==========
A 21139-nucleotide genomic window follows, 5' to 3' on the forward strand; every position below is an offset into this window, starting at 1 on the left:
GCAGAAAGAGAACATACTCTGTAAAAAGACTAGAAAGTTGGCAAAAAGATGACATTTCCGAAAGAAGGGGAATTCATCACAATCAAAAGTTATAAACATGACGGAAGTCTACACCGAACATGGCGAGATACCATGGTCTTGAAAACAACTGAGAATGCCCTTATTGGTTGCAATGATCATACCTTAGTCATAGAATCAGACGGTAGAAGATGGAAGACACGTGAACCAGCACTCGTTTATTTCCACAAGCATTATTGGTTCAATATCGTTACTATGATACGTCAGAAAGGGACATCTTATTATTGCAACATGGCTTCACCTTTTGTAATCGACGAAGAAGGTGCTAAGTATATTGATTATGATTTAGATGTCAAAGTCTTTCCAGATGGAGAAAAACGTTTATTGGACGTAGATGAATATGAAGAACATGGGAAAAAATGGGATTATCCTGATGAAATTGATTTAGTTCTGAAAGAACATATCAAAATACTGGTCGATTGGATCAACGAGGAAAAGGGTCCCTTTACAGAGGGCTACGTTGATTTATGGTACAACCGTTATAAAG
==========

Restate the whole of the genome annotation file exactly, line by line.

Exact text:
A 21139-nucleotide genomic window follows, 5' to 3' on the forward strand; every position below is an offset into this window, starting at 1 on the left:
GCAGAAAGAGAACATACTCTGTAAAAAGACTAGAAAGTTGGCAAAAAGATGACATTTCCGAAAGAAGGGGAATTCATCACAATCAAAAGTTATAAACATGACGGAAGTCTACACCGAACATGGCGAGATACCATGGTCTTGAAAACAACTGAGAATGCCCTTATTGGTTGCAATGATCATACCTTAGTCATAGAATCAGACGGTAGAAGATGGAAGACACGTGAACCAGCACTCGTTTATTTCCACAAGCATTATTGGTTCAATATCGTTACTATGATACGTCAGAAAGGGACATCTTATTATTGCAACATGGCTTCACCTTTTGTAATCGACGAAGAAGGTGCTAAGTATATTGATTATGATTTAGATGTCAAAGTCTTTCCAGATGGAGAAAAACGTTTATTGGACGTAGATGAATATGAAGAACATGGGAAAAAATGGGATTATCCTGATGAAATTGATTTAGTTCTGAAAGAACATATCAAAATACTGGTCGATTGGATCAACGAGGAAAAGGGTCCCTTTACAGAGGGCTACGTTGATTTATGGTACAACCGTTATAAAG